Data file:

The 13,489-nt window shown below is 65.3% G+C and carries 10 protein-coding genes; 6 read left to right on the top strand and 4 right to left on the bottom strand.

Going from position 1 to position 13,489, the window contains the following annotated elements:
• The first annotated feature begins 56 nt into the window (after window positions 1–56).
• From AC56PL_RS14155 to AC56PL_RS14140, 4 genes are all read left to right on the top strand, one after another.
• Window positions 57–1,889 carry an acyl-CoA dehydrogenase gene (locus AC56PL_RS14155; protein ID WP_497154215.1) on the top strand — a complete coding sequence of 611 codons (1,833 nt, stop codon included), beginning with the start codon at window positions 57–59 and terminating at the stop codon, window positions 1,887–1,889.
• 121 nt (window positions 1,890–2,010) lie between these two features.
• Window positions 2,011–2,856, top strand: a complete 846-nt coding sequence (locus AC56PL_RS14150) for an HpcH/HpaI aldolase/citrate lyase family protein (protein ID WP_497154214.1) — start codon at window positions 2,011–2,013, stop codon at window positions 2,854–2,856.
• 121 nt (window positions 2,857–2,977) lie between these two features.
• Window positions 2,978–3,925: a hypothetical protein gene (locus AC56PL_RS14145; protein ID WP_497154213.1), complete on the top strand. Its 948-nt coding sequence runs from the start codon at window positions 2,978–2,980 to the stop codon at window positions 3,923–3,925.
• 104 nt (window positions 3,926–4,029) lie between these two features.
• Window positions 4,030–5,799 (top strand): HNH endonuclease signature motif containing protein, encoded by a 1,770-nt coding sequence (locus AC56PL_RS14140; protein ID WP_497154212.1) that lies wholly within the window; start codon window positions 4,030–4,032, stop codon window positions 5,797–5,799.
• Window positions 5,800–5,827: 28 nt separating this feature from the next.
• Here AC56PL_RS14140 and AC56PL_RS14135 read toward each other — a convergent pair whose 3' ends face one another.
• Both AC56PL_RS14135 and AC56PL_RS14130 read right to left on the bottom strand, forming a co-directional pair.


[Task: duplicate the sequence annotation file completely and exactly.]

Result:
The 13,489-nt window shown below is 65.3% G+C and carries 10 protein-coding genes; 6 read left to right on the top strand and 4 right to left on the bottom strand.

Going from position 1 to position 13,489, the window contains the following annotated elements:
• The first annotated feature begins 56 nt into the window (after window positions 1–56).
• From AC56PL_RS14155 to AC56PL_RS14140, 4 genes are all read left to right on the top strand, one after another.
• Window positions 57–1,889 carry an acyl-CoA dehydrogenase gene (locus AC56PL_RS14155; protein ID WP_497154215.1) on the top strand — a complete coding sequence of 611 codons (1,833 nt, stop codon included), beginning with the start codon at window positions 57–59 and terminating at the stop codon, window positions 1,887–1,889.
• 121 nt (window positions 1,890–2,010) lie between these two features.
• Window positions 2,011–2,856, top strand: a complete 846-nt coding sequence (locus AC56PL_RS14150) for an HpcH/HpaI aldolase/citrate lyase family protein (protein ID WP_497154214.1) — start codon at window positions 2,011–2,013, stop codon at window positions 2,854–2,856.
• 121 nt (window positions 2,857–2,977) lie between these two features.
• Window positions 2,978–3,925: a hypothetical protein gene (locus AC56PL_RS14145; protein ID WP_497154213.1), complete on the top strand. Its 948-nt coding sequence runs from the start codon at window positions 2,978–2,980 to the stop codon at window positions 3,923–3,925.
• 104 nt (window positions 3,926–4,029) lie between these two features.
• Window positions 4,030–5,799 (top strand): HNH endonuclease signature motif containing protein, encoded by a 1,770-nt coding sequence (locus AC56PL_RS14140; protein ID WP_497154212.1) that lies wholly within the window; start codon window positions 4,030–4,032, stop codon window positions 5,797–5,799.
• Window positions 5,800–5,827: 28 nt separating this feature from the next.
• Here AC56PL_RS14140 and AC56PL_RS14135 read toward each other — a convergent pair whose 3' ends face one another.
• Both AC56PL_RS14135 and AC56PL_RS14130 read right to left on the bottom strand, forming a co-directional pair.